“Project NUE-Leg seeks to achieve a threefold increase in the capacity of clovers to fix atmospheric nitrogen up to 300 kg nitrogen per hectare per year and thereby eliminate the need for chemical nitrogen fertilisers.

This project has the potential to be truly transformative for grassland farming in the UK and globally. It could be a game-changer in both cutting emissions and in supporting farm profitability. In this context, we are very grateful to the UK Government for this funding award which allows this important project to proceed to its next on-farm testing and proving phase.”

Project NUE-Leg has drawn together scientific expertise and global leaders in plant breeding and soil microbiology, agronomy, carbon emissions and the farming and food supply chain. Project partners include Aberystwyth University, Germinal, Origin Enterprises, the James Hutton Institute, Agrecalc, Linking Environment And Farming (LEAF), Dovecote Farm, Pilgrim’s Pride, Müller UK & Ireland and the CIEL Innovation Centre.

Project ‘NUE-Leg’ will deploy a new approach to fertilising and managing grasslands. At the heart of the project are new legumes bred by Germinal Horizon at the Institute of Biological, Environmental and Rural Sciences (IBERS), which is part of Aberystwyth University. These include a proprietary hybrid clover known as ‘DoubleRoot’ and a new red clover called ‘RedRunner’. DoubleRoot legumes show greater persistence in grasslands. RedRunner legumes show improved efficiency of protein uptake by livestock resulting in lower emissions of ammonia. A further innovation is the adaption of a native UK hedgerow plant called Birdsfoot Trefoil to pasture and grazing conditions in order to utilise its tannin content to reduce methane emissions by ruminant animals.

Soil microbes, called rhizobia, have been specially selected and will be matched with these new legume varieties to help maximise their nitrogen fixing capacity. These innovations will be further enhanced with tailored plant nutritional packages from Origin Fertilisers matched to soil status and crop requirements that support the conditions needed to maximise nitrogen fixing from fresh air.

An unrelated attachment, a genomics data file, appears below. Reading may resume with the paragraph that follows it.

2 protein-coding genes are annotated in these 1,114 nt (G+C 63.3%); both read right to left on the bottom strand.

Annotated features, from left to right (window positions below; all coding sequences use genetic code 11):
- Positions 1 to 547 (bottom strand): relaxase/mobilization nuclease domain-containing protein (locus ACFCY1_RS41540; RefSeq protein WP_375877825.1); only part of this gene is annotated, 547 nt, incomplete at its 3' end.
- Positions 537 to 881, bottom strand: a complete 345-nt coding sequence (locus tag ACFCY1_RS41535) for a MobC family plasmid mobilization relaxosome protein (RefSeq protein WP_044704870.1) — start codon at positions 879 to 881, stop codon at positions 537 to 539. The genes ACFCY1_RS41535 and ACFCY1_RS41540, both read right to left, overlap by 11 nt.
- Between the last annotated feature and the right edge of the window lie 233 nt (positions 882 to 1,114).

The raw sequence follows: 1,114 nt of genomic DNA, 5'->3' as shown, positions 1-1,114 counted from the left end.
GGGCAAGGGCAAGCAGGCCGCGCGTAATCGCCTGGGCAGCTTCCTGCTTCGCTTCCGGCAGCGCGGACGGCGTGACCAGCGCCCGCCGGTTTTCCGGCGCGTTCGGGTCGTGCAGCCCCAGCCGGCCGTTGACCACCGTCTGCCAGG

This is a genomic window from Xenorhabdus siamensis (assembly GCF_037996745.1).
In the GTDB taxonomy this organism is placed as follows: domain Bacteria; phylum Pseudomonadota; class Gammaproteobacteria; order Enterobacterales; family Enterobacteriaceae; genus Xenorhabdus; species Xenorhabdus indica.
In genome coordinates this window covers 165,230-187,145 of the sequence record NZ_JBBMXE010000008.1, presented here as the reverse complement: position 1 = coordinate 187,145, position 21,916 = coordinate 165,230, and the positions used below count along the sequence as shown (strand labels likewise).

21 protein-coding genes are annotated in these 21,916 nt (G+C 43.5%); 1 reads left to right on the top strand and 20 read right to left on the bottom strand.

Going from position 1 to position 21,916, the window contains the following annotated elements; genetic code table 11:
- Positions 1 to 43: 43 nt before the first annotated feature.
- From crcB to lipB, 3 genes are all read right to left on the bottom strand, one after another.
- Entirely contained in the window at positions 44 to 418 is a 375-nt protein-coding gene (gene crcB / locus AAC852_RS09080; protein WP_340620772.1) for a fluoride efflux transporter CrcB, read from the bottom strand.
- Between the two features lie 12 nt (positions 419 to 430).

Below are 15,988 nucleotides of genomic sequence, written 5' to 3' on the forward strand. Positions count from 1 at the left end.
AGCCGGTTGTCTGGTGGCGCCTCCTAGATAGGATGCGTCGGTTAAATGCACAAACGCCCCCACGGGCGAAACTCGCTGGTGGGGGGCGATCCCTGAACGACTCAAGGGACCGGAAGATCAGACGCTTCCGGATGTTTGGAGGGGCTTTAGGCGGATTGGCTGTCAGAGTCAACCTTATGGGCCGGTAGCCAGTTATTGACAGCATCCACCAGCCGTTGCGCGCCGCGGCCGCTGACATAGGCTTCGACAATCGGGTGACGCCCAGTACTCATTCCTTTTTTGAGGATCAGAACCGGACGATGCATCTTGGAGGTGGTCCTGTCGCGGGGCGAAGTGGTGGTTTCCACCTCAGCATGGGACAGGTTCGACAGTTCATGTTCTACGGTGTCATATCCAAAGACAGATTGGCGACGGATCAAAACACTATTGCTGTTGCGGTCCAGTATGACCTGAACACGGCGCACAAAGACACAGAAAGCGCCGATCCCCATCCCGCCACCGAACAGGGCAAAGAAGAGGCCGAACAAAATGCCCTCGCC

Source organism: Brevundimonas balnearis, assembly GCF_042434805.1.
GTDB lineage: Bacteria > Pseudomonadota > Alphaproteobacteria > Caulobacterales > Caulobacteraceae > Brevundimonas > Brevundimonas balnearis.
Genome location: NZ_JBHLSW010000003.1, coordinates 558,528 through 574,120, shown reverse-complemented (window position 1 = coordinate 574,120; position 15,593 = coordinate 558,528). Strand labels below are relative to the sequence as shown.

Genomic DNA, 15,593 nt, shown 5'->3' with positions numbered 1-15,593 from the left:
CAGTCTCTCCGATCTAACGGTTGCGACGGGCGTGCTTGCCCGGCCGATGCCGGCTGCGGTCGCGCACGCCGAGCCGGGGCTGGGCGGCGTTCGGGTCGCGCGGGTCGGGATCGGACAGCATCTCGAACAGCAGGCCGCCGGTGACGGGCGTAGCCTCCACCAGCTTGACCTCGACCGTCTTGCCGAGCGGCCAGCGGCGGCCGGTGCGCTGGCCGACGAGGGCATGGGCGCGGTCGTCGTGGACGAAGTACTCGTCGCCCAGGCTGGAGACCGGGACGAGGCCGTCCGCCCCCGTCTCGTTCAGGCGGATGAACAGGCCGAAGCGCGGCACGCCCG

Nitrogen fertilisers are a major source of greenhouse gas emissions in the UK and a significant cause of water pollution. 55% of the land area of England is within Nitrate Vulnerable Zones. Around 210,000 tonnes of nitrogen fertilisers used in grasslands in England generate approximately 700,000 tonnes of CO2 equivalent. Ruminant livestock (cattle and sheep) account for 45% of the UK’s emissions of methane. Nitrogen fertilisers are also a major cost to UK farmers and have seen huge volatility in recent years, including price increases of 300% on 2021 levels following Russia’s invasion of Ukraine in March 2022.

The aim of Project ‘NUE-Leg’ is to create the conditions in commercial farming settings that no additional chemical nitrogen fertilisers will be required for grass. Furthermore, every 100 kgN/ha/yr fixed on a 200ha farm will save £22,000/yr. in costs and offset 66t of CO2eq GHG emissions.